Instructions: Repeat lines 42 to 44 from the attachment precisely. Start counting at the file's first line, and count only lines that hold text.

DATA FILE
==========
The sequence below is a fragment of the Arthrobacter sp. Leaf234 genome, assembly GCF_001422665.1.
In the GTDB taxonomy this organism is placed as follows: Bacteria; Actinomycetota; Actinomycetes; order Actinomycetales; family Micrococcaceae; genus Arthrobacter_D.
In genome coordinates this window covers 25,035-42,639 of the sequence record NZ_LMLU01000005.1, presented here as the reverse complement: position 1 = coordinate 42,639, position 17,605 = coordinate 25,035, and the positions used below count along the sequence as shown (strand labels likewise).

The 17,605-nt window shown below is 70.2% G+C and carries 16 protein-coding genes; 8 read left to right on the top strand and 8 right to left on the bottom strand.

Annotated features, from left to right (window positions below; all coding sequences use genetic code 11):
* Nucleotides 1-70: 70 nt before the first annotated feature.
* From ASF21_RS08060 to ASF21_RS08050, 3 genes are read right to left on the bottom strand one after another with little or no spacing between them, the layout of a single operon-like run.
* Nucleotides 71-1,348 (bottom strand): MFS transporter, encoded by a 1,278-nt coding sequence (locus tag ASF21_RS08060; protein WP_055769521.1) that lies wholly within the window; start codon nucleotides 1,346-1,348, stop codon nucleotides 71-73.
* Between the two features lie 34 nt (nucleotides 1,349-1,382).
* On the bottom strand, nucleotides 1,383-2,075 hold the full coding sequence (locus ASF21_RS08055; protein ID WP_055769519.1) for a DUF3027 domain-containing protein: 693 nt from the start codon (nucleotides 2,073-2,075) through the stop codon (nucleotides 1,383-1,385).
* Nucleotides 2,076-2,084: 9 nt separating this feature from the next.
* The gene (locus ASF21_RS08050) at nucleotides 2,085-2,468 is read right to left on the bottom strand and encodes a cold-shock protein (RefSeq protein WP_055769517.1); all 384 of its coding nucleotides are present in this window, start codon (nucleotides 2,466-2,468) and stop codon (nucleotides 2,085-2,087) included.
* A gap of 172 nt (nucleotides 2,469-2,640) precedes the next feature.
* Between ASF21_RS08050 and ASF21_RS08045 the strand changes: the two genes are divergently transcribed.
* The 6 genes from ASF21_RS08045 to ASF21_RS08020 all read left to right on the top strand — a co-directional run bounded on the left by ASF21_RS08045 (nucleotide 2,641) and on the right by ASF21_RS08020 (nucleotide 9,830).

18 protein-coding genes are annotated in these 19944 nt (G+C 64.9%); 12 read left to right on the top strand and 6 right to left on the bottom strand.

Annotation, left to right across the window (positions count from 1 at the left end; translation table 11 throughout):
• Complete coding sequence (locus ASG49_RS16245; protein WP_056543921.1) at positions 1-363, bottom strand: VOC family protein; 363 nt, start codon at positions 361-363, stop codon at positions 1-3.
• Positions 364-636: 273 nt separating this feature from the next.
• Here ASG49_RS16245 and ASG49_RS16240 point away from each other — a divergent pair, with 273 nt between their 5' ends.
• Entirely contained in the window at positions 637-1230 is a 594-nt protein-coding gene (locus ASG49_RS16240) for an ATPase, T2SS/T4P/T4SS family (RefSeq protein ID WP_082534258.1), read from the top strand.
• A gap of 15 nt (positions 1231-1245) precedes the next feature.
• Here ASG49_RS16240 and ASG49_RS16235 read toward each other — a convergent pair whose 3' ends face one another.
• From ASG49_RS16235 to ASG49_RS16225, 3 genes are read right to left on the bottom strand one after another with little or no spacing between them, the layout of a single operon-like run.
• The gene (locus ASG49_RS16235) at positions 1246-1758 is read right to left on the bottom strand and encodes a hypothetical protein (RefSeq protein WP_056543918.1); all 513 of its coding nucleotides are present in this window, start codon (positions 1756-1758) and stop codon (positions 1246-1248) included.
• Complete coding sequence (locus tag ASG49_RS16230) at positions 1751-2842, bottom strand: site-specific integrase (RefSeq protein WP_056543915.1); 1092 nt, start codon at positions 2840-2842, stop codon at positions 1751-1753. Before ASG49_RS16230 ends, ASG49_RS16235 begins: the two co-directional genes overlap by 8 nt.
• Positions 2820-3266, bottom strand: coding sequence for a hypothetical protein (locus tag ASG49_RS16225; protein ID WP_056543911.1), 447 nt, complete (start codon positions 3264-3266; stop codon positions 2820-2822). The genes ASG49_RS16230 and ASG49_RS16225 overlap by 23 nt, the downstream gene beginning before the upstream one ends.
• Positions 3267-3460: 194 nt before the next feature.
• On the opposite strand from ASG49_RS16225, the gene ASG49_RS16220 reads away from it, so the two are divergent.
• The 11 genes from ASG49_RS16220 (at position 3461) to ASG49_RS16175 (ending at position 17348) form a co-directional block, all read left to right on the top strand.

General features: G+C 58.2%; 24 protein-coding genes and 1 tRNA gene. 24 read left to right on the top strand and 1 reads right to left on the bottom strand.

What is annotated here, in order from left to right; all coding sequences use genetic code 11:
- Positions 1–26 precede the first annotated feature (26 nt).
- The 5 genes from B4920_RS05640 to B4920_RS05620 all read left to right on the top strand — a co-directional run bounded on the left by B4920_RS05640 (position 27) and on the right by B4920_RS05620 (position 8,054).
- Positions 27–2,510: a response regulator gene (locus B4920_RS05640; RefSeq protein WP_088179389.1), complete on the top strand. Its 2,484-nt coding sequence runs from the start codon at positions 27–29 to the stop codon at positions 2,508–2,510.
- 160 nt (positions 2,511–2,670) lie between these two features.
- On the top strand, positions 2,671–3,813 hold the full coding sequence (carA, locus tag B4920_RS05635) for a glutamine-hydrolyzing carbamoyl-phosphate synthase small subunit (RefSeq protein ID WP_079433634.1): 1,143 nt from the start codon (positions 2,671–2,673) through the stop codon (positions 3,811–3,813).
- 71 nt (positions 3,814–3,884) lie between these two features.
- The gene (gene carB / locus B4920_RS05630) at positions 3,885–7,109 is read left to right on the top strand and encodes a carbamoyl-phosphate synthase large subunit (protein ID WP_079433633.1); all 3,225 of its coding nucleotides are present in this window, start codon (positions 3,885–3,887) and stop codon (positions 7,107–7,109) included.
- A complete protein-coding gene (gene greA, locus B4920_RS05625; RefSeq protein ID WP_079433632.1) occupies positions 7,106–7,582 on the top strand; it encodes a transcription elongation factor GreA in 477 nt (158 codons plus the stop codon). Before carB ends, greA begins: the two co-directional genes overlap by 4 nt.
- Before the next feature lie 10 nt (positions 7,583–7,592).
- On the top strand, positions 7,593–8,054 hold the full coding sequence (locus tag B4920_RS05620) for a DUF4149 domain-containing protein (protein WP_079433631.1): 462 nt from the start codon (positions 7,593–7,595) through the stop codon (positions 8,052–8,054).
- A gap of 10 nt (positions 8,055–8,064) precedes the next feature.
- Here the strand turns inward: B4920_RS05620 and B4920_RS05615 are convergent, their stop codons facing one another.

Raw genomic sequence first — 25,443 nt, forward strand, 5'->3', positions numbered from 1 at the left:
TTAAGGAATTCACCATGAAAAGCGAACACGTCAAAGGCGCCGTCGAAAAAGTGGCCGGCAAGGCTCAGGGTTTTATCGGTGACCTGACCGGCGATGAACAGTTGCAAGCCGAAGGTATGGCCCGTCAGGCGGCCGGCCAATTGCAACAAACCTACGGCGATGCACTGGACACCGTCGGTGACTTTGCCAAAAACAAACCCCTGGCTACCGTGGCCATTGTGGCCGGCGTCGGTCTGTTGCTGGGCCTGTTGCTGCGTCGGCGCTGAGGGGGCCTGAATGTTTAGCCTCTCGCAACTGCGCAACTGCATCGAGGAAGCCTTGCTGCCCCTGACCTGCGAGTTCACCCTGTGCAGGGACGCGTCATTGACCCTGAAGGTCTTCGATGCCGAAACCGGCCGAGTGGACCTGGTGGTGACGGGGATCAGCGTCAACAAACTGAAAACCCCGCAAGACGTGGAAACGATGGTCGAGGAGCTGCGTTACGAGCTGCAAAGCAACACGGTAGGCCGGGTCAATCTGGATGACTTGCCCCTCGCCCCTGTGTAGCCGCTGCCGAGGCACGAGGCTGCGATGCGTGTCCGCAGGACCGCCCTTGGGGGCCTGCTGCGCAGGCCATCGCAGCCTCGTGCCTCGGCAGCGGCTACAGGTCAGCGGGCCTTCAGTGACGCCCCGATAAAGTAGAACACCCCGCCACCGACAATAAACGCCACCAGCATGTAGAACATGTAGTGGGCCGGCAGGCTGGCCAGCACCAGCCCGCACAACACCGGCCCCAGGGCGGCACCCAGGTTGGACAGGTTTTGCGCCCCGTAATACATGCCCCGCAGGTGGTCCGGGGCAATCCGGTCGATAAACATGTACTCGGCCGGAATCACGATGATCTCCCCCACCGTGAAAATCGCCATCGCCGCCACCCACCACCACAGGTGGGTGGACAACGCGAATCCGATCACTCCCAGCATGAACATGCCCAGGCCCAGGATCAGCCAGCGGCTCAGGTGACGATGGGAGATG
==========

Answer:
- On the top strand, positions 7,593–8,054 hold the full coding sequence (locus tag B4920_RS05620) for a DUF4149 domain-containing protein (protein WP_079433631.1): 462 nt from the start codon (positions 7,593–7,595) through the stop codon (positions 8,052–8,054).
- A gap of 10 nt (positions 8,055–8,064) precedes the next feature.
- Here the strand turns inward: B4920_RS05620 and B4920_RS05615 are convergent, their stop codons facing one another.